On the left side of Concord Street was the majestic Audrey Hotel with its terra cotta walls and electric lamps. The grand opening took place on October 27, 1928. This hotel provided dining and dancing on its Spanish-tile floor roof garden.
Across State Street can be seen but a glimpse of the courthouse, the one built in 1890 and first used at the beginning of 1891. Although we cannot see it well, it had its own enchantment and charm.
Magdalen Square, then, is not only our dream catcher, it is the repository of our history, the archive of our hopes, joys, triumphs and defeats: our reality.
Historical Accounting by Ken Dupuy: [paraphrased]
“Magdalen Square has been witness to Abbeville’s entire history. It has seen glorious parades and solemn, tearful funeral processions. It has seen furtive glances of love and passion, and unbridled sneers of contempt and hatred.
The Square has watched brave, naive, and patriotic boys and men leave for every war since the Civil War. Magdalen Square watched breathlessly as most of these men returned with spirits bent and bruised, but essentially unbroken. With tears, and bitter anguish, the Square watched helplessly as other servicemen were brought back after they had made their final sacrifices for freedom.” – Ken Dupuy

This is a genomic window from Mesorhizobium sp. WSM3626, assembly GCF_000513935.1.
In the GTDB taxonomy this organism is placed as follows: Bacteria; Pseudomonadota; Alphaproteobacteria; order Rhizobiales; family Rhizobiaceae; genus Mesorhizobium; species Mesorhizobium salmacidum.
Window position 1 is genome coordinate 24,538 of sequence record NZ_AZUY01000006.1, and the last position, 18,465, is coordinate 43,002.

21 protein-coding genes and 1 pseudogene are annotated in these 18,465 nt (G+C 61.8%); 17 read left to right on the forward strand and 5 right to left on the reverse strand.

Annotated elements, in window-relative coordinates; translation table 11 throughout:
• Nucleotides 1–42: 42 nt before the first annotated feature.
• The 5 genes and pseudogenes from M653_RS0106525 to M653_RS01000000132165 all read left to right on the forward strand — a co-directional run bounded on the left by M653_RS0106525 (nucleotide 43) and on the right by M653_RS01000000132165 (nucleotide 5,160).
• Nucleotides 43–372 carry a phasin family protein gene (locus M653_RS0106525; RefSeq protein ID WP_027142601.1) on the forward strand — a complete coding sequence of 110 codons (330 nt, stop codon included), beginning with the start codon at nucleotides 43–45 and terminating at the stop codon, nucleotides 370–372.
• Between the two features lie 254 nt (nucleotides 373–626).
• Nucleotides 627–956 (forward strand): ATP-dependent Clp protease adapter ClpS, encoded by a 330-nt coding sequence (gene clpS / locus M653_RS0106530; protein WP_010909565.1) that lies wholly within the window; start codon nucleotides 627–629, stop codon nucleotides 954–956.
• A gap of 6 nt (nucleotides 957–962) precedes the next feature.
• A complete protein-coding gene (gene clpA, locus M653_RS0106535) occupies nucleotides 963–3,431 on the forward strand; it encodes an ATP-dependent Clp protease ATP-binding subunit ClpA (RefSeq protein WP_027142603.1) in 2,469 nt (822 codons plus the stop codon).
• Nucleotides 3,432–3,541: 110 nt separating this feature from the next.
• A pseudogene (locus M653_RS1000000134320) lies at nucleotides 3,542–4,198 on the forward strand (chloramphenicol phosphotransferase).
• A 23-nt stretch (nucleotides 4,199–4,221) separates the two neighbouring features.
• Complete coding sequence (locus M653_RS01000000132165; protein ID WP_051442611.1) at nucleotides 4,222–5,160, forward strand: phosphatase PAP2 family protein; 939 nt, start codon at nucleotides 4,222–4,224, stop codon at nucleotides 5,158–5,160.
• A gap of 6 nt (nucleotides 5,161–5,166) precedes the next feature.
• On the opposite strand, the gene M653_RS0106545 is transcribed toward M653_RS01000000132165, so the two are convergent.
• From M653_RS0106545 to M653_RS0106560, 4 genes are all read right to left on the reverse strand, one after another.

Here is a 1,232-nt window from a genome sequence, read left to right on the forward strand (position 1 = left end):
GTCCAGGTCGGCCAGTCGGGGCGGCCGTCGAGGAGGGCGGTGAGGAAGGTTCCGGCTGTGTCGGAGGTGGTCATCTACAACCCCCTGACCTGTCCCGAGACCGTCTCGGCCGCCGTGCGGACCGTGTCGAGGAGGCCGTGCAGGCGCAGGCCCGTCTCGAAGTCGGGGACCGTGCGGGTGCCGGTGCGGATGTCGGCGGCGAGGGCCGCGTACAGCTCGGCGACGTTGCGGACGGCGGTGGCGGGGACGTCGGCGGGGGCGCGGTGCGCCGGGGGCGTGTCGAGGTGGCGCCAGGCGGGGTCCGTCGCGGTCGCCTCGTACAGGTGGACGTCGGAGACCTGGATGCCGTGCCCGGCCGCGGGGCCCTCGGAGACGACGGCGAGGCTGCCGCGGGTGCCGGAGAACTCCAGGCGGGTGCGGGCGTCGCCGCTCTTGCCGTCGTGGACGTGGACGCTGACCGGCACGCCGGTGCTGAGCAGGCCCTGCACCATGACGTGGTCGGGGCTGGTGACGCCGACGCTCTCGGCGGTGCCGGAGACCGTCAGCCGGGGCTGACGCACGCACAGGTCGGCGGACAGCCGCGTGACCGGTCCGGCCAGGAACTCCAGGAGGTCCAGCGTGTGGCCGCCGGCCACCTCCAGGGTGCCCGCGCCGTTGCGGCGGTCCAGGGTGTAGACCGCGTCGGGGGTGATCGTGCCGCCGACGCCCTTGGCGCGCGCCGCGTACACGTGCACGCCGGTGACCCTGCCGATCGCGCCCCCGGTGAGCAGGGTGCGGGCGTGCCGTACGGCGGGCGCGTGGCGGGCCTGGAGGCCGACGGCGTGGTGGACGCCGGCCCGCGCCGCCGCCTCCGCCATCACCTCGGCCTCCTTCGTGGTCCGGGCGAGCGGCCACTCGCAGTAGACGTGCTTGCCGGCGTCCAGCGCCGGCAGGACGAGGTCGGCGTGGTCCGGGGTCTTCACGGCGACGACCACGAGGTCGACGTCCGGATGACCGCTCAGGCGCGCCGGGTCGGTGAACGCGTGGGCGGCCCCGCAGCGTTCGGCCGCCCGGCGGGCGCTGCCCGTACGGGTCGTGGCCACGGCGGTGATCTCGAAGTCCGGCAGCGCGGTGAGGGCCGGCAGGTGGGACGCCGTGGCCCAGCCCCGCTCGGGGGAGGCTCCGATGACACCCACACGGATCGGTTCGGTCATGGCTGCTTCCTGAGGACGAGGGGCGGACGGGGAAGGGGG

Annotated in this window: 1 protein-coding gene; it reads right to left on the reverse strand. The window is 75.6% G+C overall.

This painting was dedicated to those men and women of Vermilion Parish who served in the Conflict in Iraq. We thank them for their courage and bravery to keep our country free. And we thank their families for their sacrifices.
A note from the artist: In the late 1980’s, I came to Abbeville for the first time and was amazed at beauty of the town. I began painting scenes of Abbeville as they existed at that time. Several paintings were put into print and some were painted as “originals only” for private collectors. In the Spring of 2003, I saw various old photos of Abbeville and suddenly I just had to paint “Historical” Abbeville”. I fell in love with the history and charm of those earlier times. I have been blessed with help from many people to accomplish this project. Ken Dupuy, historian, has provided historical facts and obtained many of the pictures from which these scenes were painted. I am grateful to him for the untiring help he has given me on this project, to those who donated their photos for my use, and to the many people who provided their “stories”. I hope you enjoy this painting as much as I have enjoyed creating this series.